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Communications Building

Communications Building
Building Location 1711 Cesar Chavez Lane
Boise, Idaho 83706
The Bench Neighborhood
Ada County
Building Status Public
Year Built
Architectural Style Post Modern
Architect
Type
Material

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Previously known as the Student Union Building at Boise State, the Communications Building has been a part of the history of the college since 1941 when it was first built. This building has been affectionately known as “The Corral” by students for many years due to its use of housing the bronco nation. Originally used as the Student Union Building, the old SUB was built for a cost of about $26,000. The original floor plan of the building was to include a large dining hall with a kitchen, as well as two lounges and three student body offices. These plans were carried out, but cannot be seen today as a result of the renovations. In 1951, a major remodel was done on the old Student Union Building, adding on to the structure in order to create more space for the increasing student body. This remodel did very little to the inside of the building, but it did however add to the outside of the building. This remodel was more of an add on to the building rather than any specific changes within. However another remodel in the 80’s transformed the inside of the building into a more modern concept of a school building. This is when the SUB became known as what it is today: The Communications building. Areas which had previously been archways and open spaces were filled in to create narrow hallways and lowered ceilings. The original windows, hardwood floors, chimneys, and railways still exist, but the newer, modern aspects of the building mask them. The original building had a grand ballroom on the second floor, which had tall ceilings and decorative wood flooring. Today, the area is split up into several classrooms with carpets over the original floors. However you are still able to see the original architecture in the rafters and high ceilings that still remain. All of the original windows still exist and are completely functional, and add a more rustic feel to the otherwise modern inside of the building. The new Student Union Building, and the same one we know today, was built in 1967 in an effort to accommodate the larger student body. Even with the additions and remodels, the old SUB was not large enough for everyone attending the college. This change in roles left the older building without a use for several years, until it was transformed into the Theater and Music department. Finally in the mid 80’s, it became known as the Communications Building, which is what it is still used for today. The department manager at the Communications Building, Sharon Brown, gave us a tour of the building and shared some of her stories and some of the building’s. Being alumni of Boise State, Brown recalled taking an intro to music class in the building when it was home to the Theater and Music Department. She said that it looked extremely different than it does now, with more open spaces and elevated seating in her classroom. She also reminisced about the theater that was in the building, and how many plays were performed there when she was attending school there. Now it contains mainly classrooms and offices for administrators and teachers, but the outline for the original rooms still remain. The main legend that exists in the Communications building revolves around the ghost Dinah. The legend has it that Dinah was a student and BSU, and was stood up at a school dance held in the ballroom, so she hung herself in the women’s lounge. There is no official written record of Dinah or any sort of phantom that haunts the building. However, there are many online sources that dictate personal “spooky encounters” that people have had in the building that may have to do with Dinah. The Communications Building at BSU is a relic of the past, and a reminder of what life, style, and architecture was like in the mid 1900’s when it was built. Much of its glory is hidden today by the modern renovations, but the stories and life of the building still stand.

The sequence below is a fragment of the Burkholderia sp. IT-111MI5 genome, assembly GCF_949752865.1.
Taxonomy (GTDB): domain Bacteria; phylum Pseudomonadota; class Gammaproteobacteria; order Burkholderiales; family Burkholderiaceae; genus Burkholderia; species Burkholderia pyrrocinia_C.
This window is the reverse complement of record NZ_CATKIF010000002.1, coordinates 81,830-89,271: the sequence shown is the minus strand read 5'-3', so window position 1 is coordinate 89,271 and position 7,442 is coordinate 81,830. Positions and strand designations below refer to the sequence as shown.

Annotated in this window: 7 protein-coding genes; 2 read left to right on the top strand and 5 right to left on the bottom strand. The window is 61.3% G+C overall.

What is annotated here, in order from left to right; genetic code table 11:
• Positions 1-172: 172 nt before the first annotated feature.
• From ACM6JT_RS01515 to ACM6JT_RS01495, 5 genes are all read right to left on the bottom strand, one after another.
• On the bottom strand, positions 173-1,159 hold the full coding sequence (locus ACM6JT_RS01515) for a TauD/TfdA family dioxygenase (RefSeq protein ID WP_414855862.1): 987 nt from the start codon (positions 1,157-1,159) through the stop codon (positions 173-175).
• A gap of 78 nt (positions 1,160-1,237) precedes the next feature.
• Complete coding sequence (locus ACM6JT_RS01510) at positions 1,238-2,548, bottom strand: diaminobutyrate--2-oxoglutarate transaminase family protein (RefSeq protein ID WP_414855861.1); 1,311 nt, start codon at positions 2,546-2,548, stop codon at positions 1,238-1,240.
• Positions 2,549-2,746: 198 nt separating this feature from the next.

Building submitted by Hannah Gayle and Stefany Sterling

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